June 1, 2017

Beam trawl full of mud on deck
The beam trawl returns to the deck of the CSIRO RV Investigator with an impressive haul of mud from the abyss. Image: Robert Zugaro
Melanie Mackenzie of Museums Victoria
Melanie Mackenzie of Museums Victoria with a mud-bathed sea cucumber. Image: Asher Flatt

Blogging the abyss iconDay 18: Melanie Mackenzie, Museums Victoria

There is always a buzz of anticipation in the sheltered science workshop as we wait for the crew to call us out to the deck. What will this catch bring up from the abyss?  Golden corals? Sea cucumbers with shark-like fins? A strange faceless fish?

This time the trawl seemed to be coming up slowly and we realised why as the winch finally revealed the net – a huge mass of messy mud and tangled limbs and fins. We had prepared tubs with ice, seawater, trays and forceps to retrieve any animals, but this catch would need a new approach.

A beam trawl full of mud
Finding a way in and turning the first sod. Image: Robert Zugaro.
Hosing a mud-filled beam trawl
Tina Molodstova of PP Shirov Institute of Oceanography, Russia, and Lupita Bribiesca-Contreras of Melbourne University and Museums Victoria hose the catch with sea water as others wield shovels, sieves and trays to save the day. Image: Asher Flatt

After some quick consultation we sprang into action.  Shovels, buckets, plastic containers, sieves, a foldable conveyor table, and most importantly Tina Molodstova and Lupita Bribiesca-Contreras with the seawater hoses.  

Beam trawl catch being loaded on a conveyor
Sushi train? Image: Robert Zugaro

Little by little we emptied the net, filling tubs full of mud for people to sort and sieve through, and washing mud from the animals in the net – revealing spectacular colours and shapes.  

As luck would have it the trawl had come up just before shift change, so everyone pitched in to get specimens to the lab for processing as quickly as possible. The positive of getting so much mud? Animals were preserved in a cool ‘mud cocoon’ and many came up in very good condition.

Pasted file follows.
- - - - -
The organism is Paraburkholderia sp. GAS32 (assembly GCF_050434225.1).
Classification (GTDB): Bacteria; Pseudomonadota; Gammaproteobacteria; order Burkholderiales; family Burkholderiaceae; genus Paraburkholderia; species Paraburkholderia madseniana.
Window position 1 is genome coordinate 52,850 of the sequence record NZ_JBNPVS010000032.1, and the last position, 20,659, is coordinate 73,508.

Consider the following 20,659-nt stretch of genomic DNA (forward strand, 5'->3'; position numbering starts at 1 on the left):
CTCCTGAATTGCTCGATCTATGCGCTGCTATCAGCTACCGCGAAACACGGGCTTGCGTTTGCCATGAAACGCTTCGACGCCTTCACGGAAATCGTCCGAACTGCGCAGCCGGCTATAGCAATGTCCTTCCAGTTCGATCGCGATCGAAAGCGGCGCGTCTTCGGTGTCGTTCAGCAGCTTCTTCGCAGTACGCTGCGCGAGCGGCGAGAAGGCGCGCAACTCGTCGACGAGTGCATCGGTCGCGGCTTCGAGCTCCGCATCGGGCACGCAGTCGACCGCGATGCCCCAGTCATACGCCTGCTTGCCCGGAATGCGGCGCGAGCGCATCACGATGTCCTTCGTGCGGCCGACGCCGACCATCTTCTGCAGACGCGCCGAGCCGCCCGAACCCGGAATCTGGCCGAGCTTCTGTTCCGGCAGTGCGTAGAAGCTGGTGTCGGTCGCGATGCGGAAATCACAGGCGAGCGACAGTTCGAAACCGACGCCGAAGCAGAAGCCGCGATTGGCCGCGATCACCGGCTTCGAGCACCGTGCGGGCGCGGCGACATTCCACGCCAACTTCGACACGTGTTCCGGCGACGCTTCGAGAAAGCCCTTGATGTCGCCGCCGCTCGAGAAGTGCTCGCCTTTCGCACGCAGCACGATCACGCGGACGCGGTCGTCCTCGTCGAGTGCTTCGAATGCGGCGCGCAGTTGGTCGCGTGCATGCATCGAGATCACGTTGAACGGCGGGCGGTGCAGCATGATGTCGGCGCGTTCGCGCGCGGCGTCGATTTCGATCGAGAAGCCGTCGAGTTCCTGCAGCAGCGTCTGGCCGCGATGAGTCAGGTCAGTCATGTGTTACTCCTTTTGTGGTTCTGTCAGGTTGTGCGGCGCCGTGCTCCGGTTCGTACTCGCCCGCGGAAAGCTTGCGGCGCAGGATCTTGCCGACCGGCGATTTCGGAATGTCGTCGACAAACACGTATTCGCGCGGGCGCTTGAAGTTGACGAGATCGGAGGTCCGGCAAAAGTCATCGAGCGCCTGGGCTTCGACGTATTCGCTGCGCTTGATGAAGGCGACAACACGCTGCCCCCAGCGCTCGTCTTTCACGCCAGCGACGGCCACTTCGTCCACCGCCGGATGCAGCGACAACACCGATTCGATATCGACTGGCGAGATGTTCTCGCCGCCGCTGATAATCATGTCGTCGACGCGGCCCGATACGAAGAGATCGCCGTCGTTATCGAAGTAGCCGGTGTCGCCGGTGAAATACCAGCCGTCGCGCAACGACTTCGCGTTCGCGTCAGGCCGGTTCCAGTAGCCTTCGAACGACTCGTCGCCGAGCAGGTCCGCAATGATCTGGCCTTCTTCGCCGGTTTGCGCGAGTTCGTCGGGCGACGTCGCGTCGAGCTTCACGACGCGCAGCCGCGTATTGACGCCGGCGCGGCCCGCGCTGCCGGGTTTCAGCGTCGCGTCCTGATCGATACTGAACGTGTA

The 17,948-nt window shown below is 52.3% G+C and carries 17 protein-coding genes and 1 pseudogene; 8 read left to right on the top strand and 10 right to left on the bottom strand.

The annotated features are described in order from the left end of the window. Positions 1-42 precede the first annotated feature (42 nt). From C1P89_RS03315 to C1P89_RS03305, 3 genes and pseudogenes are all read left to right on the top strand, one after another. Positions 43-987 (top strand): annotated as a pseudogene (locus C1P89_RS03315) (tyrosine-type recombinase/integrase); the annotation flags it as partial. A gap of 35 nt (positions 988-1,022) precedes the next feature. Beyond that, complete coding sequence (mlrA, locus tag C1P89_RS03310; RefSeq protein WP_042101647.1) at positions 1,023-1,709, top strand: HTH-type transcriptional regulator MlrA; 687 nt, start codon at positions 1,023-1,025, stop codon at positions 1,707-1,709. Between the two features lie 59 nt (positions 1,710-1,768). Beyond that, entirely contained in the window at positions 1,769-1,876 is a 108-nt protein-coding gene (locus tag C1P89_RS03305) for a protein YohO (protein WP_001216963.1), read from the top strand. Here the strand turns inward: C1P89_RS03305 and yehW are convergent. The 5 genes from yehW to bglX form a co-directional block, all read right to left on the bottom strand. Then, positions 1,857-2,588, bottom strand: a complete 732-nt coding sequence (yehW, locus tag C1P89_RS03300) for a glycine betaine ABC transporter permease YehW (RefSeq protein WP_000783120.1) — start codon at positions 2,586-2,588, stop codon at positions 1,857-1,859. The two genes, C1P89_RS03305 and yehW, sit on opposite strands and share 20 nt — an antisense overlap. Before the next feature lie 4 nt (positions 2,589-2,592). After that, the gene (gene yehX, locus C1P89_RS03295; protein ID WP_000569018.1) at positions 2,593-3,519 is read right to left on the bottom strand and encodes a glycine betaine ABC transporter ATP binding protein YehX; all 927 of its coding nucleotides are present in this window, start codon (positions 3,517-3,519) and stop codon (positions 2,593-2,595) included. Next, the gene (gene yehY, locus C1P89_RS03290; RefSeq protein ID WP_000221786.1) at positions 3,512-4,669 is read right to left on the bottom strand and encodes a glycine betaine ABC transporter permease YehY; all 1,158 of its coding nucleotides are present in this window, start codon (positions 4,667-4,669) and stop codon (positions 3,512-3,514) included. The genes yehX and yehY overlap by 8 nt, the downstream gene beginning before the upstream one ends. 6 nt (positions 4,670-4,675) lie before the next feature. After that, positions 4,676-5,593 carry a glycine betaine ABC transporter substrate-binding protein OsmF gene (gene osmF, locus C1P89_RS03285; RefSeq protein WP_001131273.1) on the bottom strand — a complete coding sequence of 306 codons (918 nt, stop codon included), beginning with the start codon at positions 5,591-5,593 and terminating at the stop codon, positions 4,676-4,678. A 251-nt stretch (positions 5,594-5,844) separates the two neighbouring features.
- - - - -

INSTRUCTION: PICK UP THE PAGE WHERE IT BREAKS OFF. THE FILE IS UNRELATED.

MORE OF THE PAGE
Scientists covered in abyssal mud
Pitching in: Melanie, chief scientist Tim O'Hara of Museums Victoria, Marc Eleaume of Muséum national d’Histoire naturelle and Lupita get their hands dirty. Image: Asher Flatt

Thankfully conditions were also perfect for deck work – calm seas and the sun was shining, so after so much time spent inside, scientists revelled in the opportunity to get some fresh air, despite the need for a hose-down and perhaps an extra shower or two afterwards.

Here’s hoping that abyssal mud is good for the skin.

Lauren Hughes with a muddy crab
Lauren Hughes of the Australian Museum cradles a mud-cocooned crab: Image: Asher Flatt
Maggie Georgieva sorting samples from mud
Maggie Georgieva of the Natural History Museum, London, UK, sifts through a tub of mud keeping a keen eye out for her favourite polychaetes. Image: Asher Flatt


Marc Eleaume hoses off Melanie Mackenzie
Melanie being hosed down by Marc. Image: Asher Flatt
Pheobe Lewis shovels mud
Phoebe Lewis of Victoria's Royal Melbourne Institute of Technology gets slushy. Image: Asher Flatt
Elongate Fangjaw (Sigmops elongatus)
And a fish that emerged from the mud . . . the Elongate Fangjaw (Sigmops elongatus). This fangjaw inhabits the twilight zone in the ocean, so it was probably caught in the net on the way back up. They are protandrous hermaphrodites, changing sex from male to female during their lifecycle. They undertake daily vertical migrations in the water column to feed at night, and the photophores along the underside provide camouflage or countershading, allowing the fish to hide it's silhouette from predators and prey.


Voyage date: 
Thursday, June 1, 2017